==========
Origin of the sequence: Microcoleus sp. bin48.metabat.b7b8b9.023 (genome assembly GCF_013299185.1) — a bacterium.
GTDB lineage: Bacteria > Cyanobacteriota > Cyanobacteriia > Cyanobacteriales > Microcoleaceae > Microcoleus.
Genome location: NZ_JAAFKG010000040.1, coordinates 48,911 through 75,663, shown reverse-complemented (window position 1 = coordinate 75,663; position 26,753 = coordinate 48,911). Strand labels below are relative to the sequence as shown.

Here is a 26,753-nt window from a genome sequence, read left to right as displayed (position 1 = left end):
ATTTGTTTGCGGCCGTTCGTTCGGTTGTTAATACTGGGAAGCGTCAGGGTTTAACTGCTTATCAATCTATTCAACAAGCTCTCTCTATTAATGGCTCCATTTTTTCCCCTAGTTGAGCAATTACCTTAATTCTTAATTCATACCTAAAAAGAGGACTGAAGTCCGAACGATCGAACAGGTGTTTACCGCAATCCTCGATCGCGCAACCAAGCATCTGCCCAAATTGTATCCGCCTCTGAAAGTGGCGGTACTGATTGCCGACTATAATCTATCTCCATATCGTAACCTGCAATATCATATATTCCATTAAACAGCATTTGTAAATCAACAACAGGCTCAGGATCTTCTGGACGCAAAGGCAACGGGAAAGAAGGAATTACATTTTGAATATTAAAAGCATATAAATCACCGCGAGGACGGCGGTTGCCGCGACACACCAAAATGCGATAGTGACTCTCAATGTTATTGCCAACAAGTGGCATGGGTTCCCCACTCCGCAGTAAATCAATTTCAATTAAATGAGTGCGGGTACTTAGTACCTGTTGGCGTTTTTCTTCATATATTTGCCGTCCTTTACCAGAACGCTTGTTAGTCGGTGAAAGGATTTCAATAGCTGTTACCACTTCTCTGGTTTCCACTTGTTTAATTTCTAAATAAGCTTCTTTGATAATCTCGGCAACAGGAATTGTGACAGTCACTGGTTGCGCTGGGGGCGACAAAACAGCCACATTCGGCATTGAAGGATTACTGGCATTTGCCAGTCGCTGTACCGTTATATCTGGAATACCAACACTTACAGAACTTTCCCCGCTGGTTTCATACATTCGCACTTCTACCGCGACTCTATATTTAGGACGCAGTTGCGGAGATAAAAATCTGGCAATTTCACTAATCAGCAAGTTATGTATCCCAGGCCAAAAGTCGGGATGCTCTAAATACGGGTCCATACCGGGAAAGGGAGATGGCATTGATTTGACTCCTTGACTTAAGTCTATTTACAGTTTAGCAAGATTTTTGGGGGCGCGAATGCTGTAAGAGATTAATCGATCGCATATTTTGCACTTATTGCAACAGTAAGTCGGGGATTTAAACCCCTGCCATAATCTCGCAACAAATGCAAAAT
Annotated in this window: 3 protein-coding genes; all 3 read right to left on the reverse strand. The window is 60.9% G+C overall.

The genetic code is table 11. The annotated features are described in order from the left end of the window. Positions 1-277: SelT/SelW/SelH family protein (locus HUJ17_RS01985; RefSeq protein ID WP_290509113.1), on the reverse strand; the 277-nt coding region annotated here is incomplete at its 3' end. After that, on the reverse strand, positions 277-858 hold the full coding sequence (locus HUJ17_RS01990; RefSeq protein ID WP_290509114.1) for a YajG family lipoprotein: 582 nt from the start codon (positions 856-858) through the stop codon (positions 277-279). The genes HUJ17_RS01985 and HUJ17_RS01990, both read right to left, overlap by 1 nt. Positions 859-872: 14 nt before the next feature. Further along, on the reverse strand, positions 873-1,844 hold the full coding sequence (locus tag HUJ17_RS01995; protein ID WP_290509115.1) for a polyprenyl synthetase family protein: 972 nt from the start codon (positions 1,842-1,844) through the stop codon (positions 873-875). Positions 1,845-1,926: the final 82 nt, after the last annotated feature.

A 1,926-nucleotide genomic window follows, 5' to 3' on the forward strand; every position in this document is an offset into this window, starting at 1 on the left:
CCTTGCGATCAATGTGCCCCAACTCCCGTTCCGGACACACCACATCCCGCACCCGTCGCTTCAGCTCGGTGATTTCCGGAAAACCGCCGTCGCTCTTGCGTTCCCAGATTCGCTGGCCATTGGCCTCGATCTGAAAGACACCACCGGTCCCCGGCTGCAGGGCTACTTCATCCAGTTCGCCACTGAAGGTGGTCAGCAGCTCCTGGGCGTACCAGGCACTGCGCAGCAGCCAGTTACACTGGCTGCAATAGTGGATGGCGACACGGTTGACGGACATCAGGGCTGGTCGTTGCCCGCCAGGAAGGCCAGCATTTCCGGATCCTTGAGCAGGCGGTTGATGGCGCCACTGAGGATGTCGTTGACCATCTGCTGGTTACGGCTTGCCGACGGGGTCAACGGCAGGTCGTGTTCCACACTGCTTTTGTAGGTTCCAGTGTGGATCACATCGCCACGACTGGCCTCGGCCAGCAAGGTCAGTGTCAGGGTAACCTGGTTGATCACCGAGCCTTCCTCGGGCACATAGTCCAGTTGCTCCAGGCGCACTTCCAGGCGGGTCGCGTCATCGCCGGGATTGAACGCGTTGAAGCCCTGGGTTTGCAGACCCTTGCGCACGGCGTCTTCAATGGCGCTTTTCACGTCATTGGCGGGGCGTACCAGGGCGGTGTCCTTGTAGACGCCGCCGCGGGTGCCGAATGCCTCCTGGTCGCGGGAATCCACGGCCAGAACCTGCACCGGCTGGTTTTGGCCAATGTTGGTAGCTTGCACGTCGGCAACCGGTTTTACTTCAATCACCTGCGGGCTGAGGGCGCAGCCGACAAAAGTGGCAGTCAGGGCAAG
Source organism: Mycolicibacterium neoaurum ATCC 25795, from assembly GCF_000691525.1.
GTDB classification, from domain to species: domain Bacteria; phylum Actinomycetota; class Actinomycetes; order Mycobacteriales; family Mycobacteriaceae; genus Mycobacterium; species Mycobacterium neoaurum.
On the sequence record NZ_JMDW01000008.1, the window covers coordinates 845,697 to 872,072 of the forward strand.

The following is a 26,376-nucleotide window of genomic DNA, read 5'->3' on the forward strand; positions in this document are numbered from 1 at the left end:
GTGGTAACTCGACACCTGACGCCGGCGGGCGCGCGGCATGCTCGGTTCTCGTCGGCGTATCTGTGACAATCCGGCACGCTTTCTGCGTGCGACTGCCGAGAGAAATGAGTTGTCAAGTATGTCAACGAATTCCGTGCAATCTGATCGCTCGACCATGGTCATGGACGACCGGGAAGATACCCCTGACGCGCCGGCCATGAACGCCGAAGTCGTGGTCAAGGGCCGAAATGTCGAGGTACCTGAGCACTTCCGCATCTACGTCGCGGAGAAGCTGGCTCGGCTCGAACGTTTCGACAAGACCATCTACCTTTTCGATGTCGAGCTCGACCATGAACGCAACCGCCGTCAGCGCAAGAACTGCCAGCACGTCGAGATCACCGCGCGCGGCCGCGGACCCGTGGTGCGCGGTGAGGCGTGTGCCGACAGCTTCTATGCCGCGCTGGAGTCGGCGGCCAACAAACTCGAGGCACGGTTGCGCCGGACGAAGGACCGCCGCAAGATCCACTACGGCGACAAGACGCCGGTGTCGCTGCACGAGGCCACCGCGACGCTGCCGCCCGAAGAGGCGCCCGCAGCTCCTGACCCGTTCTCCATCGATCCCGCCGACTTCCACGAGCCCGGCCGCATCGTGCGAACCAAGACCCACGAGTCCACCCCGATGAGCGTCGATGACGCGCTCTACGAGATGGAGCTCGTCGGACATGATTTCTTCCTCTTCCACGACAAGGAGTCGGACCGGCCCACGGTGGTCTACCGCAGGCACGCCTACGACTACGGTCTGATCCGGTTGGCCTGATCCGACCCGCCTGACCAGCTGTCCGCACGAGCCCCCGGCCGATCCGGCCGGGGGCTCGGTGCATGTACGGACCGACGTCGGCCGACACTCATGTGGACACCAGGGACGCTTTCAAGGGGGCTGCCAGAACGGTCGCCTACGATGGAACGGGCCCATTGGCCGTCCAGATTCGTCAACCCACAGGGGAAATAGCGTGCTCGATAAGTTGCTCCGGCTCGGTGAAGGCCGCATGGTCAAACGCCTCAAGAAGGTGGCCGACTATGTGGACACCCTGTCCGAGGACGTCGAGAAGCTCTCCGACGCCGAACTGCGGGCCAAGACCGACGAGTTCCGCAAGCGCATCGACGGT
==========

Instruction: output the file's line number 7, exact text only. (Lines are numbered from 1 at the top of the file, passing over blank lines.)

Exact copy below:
The genetic code is table 11. The annotated features are described in order from the left end of the window. Positions 1-277: SelT/SelW/SelH family protein (locus HUJ17_RS01985; RefSeq protein ID WP_290509113.1), on the reverse strand; the 277-nt coding region annotated here is incomplete at its 3' end. After that, on the reverse strand, positions 277-858 hold the full coding sequence (locus HUJ17_RS01990; RefSeq protein ID WP_290509114.1) for a YajG family lipoprotein: 582 nt from the start codon (positions 856-858) through the stop codon (positions 277-279). The genes HUJ17_RS01985 and HUJ17_RS01990, both read right to left, overlap by 1 nt. Positions 859-872: 14 nt before the next feature. Further along, on the reverse strand, positions 873-1,844 hold the full coding sequence (locus tag HUJ17_RS01995; protein ID WP_290509115.1) for a polyprenyl synthetase family protein: 972 nt from the start codon (positions 1,842-1,844) through the stop codon (positions 873-875). Positions 1,845-1,926: the final 82 nt, after the last annotated feature.